Thus, myriad embodiments may be realized. For example, referring now to
The system 12 may also include a means to parse the seller item identification to identify the tokens included in the seller item identification. Such means may include the parsing module 80 shown in
The system 12 may include a means to assign token weights to the tokens extracted from the seller item identification via parsing, perhaps based on a total number of items for sale at the seller site, and a number of items for sale at the seller site that have been associated with one or more of the tokens. Such means may include a token weight assignment module 82 and/or a search engine component 84, as shown in
In some embodiments, the system 12 may include a database component (e.g., database(s) 36 and/or database server(s) 34) that include some or all of the items for sale at the seller site that have been associated with the tokens. The system 12 may include a search component (e.g., the navigation applications 56 shown in
A method of using a network-based commerce system 12 to determine matching category suggestions for association with items offered for sale within the system 12 is described below according to the flowchart of
The seller item identification may include one or more tokens, and may comprise the title entered by a seller to be assigned to the item to be offered for sale. For example, Table I illustrates a few examples of seller item identifications, and the equivalent token content:
TABLE I Item Identification Included Tokens Ipod Nano 5 gigs ipod nano 5 gigs The Super Star Stroller #1 the super star stroller 1 Mp-3 Player @rocks.com mp 3 player rocks com A Great New Dream a great new dream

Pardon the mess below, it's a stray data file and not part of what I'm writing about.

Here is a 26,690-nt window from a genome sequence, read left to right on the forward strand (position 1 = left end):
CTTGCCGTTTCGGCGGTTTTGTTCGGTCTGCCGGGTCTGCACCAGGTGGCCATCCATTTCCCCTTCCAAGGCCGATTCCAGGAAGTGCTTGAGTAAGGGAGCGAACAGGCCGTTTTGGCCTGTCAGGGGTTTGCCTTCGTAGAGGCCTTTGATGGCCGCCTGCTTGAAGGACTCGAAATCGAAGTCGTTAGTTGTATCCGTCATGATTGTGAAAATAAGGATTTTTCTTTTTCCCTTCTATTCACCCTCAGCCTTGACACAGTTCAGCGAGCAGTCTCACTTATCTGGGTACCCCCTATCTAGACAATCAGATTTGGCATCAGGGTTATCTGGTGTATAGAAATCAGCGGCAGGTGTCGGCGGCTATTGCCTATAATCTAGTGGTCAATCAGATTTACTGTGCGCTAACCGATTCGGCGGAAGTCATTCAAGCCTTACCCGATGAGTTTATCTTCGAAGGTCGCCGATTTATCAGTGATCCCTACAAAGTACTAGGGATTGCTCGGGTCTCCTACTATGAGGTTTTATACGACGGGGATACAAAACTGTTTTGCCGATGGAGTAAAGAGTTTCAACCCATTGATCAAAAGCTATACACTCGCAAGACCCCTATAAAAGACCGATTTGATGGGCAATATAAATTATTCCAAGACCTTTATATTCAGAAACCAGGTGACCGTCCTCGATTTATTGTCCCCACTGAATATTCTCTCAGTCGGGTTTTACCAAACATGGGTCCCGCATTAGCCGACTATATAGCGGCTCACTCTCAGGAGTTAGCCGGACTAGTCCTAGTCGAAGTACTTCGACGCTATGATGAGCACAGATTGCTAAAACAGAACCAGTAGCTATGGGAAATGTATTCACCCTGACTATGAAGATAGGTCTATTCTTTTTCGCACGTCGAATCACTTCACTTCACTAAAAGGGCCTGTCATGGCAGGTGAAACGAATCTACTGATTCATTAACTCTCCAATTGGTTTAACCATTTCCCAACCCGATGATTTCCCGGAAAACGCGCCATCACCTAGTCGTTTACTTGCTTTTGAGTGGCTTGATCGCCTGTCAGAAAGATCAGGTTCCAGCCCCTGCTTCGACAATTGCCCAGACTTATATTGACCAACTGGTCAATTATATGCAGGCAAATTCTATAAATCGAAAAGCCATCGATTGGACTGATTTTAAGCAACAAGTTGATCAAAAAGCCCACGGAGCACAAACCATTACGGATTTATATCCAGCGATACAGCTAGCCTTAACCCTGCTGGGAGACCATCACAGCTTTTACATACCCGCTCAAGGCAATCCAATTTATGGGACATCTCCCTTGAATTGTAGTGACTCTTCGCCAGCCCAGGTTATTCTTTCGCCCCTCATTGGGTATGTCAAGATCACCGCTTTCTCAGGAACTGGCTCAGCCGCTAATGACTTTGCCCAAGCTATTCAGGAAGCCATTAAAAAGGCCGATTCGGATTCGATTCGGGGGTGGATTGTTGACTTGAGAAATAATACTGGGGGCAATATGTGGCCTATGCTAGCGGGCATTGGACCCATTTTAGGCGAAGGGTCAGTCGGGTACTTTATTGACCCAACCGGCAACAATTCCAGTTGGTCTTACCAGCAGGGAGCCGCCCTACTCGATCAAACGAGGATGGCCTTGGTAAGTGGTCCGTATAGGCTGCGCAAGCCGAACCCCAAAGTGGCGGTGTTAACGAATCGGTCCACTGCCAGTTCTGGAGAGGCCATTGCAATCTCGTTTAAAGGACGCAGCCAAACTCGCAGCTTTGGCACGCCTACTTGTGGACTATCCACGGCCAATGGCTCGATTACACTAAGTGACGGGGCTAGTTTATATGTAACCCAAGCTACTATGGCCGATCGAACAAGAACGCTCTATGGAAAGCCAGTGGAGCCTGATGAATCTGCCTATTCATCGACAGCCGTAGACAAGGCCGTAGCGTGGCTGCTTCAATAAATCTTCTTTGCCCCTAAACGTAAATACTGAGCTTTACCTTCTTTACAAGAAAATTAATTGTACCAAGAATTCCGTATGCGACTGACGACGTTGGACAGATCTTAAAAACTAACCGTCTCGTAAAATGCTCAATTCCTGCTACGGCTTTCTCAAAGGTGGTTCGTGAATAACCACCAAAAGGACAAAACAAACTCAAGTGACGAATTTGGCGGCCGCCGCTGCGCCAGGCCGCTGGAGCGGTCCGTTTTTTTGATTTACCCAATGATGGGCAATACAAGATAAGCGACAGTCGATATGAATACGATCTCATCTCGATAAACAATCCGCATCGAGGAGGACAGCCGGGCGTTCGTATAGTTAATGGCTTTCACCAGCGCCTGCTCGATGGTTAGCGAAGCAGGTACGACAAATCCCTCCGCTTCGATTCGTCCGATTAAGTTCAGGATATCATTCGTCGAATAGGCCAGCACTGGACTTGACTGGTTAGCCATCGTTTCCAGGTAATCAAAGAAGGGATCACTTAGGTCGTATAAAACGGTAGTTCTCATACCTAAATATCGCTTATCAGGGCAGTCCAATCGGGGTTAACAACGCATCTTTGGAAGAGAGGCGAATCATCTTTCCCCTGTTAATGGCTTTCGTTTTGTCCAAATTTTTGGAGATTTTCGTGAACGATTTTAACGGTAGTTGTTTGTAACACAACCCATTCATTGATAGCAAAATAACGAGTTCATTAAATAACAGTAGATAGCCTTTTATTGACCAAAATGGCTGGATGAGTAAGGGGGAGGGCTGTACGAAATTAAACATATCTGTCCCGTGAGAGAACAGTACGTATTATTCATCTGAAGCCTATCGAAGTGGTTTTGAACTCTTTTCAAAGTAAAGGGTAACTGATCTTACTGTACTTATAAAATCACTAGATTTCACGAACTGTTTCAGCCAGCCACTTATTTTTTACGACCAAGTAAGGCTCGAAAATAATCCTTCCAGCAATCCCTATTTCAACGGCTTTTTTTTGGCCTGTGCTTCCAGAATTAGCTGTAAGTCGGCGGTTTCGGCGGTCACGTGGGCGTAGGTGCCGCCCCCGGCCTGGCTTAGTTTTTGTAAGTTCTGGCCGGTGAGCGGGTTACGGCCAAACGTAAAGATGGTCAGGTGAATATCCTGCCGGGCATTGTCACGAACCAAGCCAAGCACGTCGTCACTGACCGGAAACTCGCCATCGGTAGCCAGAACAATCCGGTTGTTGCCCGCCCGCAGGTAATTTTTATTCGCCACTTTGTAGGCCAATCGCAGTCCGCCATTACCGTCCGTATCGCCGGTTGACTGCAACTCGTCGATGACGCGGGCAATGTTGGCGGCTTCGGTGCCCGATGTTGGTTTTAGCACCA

At block 570, the seller item identification (e.g., the item title) may be tokenized, or partitioned into tokens. As noted previously, the process of tokenizing the seller item identification may include removing all non-alphanumeric characters and/or converting all characters to lower-case characters. Thus, the method 500 may include parsing the seller item identification to identify one or more tokens, which may in turn include removing non-alphanumeric characters from the item identification or tokens (if the tokens have already been extracted by parsing), and/or converting all remaining characters in the item identification or tokens to lower case characters. Examples of the tokenizing process result are shown in the right hand column of Table I.
After the tokens are extracted from the seller item identification, a numeric weight may be assigned to each token. At block 572, the weights are assigned to each token extracted from the seller item identification. The numeric weight for each token may be taken as the ratio of the total number of items in the collection of all items offered for sale (optionally including those items at auction) to the number of items that include at least one of the tokens extracted from the seller item identification in their own identification information. The weight for a token may also comprise the logarithm of the ratio described, such as the log2, the loge, or the log10 of the ratio of the total number of items in the collection of all items offered for sale (or at auction, or both) to the number of items that includes at least one of the tokens extracted from the seller item identification in their own identification information.